Kate Revill, Facility Manager

Kate Pirog Revill

Kate Pirog Revill, PhD

Scientist/Facility Manager

Contact Information

Office: PAIS 172A
Phone: (404) 727-5446
Fax: (404) 727-3072
Email: krevill@emory.edu

Research Interests

At FERN, my goal is to help new and experienced users take advantage of the capabilities of fMRI to address a diverse range of research questions. I have expertise in fMRI experiment design and data analysis using multiple data analysis packages (AFNI, SPM, FSL). I also have experience with ASL and DTI data and am learning more about structural and functional connectivity analyses. I am currently involved in many projects, investigating questions about language processing, motor control and rehabilitation, and perceptual attention and awareness.

My own research background focuses on how young and older adult listeners understand spoken language, a process that healthy adults perform with exceptional skill despite the rapid pace at which words in fluent speech are presented. Using eyetracking, I examine how context (your knowledge of the world around you or the words you have already heard) affects the time course of spoken word recognition. I also use fMRI to measure the activation of brain-based semantic representations in response to transiently ambiguous speech input. By combining these different perspectives and methodologies, I hope to better understand how spoken word recognition and word meaning interact with each other.

Selected Publications

Revill, K. P., Namy, L. L., & Nygaard, L. C. (2017). Eye movements reveal persistent sensitivity to sound symbolism during word learning. Journal of Experimental Psychology: Learning, Memory, and Cognition.

Meador, K. J., Revill, K. P., Epstein, C. M., Sathian, K., Loring, D. W., & Rorden, C. (2017). Neuroimaging somatosensory perception and masking. Neuropsychologia, 94, 44-51.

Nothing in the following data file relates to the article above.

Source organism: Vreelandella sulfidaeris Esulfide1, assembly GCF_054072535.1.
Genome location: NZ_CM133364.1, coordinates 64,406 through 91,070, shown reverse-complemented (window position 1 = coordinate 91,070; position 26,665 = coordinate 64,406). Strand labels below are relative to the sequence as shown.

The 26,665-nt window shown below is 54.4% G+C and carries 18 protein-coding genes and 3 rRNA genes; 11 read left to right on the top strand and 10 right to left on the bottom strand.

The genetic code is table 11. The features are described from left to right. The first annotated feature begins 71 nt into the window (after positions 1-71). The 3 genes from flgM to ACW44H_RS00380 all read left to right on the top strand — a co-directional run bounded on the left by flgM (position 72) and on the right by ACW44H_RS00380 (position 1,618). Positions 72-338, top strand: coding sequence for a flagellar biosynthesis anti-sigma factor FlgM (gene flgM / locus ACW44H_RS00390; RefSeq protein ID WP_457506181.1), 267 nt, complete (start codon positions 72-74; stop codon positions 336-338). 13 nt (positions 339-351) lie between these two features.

Revill, K. P., Namy, L. L., DeFife, L. C., & Nygaard, L. C. (2014). Cross-linguistic sound symbolism and crossmodal correspondence: Evidence from fMRI and DTI. Brain and Language, 128, 18-24.

Buetefisch, C. M., Revill, K. P., Shuster, L., Hines, B., & Parsons, M. (2014). Motor demand dependent activation of ipsilateral motor cortex. Journal of Neurophysiology, 112, 999-1009.

Revill, K. P. & Spieler, D. H. (2012). The effect of lexical frequency on spoken word recognition in young and older listeners. Psychology and Aging, 27, 80-87.

Rorden, C., Kristjansson, A., Revill, K. P., & Saevarsson, S. (2011). Neural correlates of inter-trial priming and role-reversal in visual search. Frontiers in Human Neuroscience. 5:151.

Revill, K. P., Karnath, H-O., & Rorden, C. (2011).  Distinct anatomy for visual search and bisection: a neuroimaging study. NeuroImage, 57,476-481.

Revill, K. P., Aslin, R. N., Tanenhaus, M. K., & Bavelier, D. (2008). Neural correlates of partial lexical activation.Proceedings of the National Academy of Sciences, 105, 13110-13114.

Revill, K. P., Tanenhaus, M. K., & Aslin, R. N. (2008). Context and spoken word recognition in a novel lexicon. Journal of Experimental Psychology: Learning, Memory, and Cognition, 34,1207-1223.